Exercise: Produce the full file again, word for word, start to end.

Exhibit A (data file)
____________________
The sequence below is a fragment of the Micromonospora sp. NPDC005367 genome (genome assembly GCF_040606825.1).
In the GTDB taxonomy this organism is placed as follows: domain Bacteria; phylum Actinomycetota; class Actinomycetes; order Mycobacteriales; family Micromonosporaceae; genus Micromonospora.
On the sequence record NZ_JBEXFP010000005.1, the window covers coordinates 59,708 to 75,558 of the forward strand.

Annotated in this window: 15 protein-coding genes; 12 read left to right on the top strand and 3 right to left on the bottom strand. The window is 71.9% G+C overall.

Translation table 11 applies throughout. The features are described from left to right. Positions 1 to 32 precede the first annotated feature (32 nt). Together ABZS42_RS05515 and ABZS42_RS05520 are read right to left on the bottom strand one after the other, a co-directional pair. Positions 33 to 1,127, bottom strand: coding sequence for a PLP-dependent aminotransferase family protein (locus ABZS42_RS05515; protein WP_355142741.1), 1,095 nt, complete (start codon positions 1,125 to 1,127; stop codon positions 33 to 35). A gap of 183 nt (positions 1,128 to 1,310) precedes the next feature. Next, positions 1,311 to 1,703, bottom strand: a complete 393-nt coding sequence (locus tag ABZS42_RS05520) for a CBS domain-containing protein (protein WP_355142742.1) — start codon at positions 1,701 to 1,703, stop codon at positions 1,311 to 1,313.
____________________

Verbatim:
The sequence below is a fragment of the Micromonospora sp. NPDC005367 genome (genome assembly GCF_040606825.1).
In the GTDB taxonomy this organism is placed as follows: domain Bacteria; phylum Actinomycetota; class Actinomycetes; order Mycobacteriales; family Micromonosporaceae; genus Micromonospora.
On the sequence record NZ_JBEXFP010000005.1, the window covers coordinates 59,708 to 75,558 of the forward strand.

Annotated in this window: 15 protein-coding genes; 12 read left to right on the top strand and 3 right to left on the bottom strand. The window is 71.9% G+C overall.

Translation table 11 applies throughout. The features are described from left to right. Positions 1 to 32 precede the first annotated feature (32 nt). Together ABZS42_RS05515 and ABZS42_RS05520 are read right to left on the bottom strand one after the other, a co-directional pair. Positions 33 to 1,127, bottom strand: coding sequence for a PLP-dependent aminotransferase family protein (locus ABZS42_RS05515; protein WP_355142741.1), 1,095 nt, complete (start codon positions 1,125 to 1,127; stop codon positions 33 to 35). A gap of 183 nt (positions 1,128 to 1,310) precedes the next feature. Next, positions 1,311 to 1,703, bottom strand: a complete 393-nt coding sequence (locus tag ABZS42_RS05520) for a CBS domain-containing protein (protein WP_355142742.1) — start codon at positions 1,701 to 1,703, stop codon at positions 1,311 to 1,313.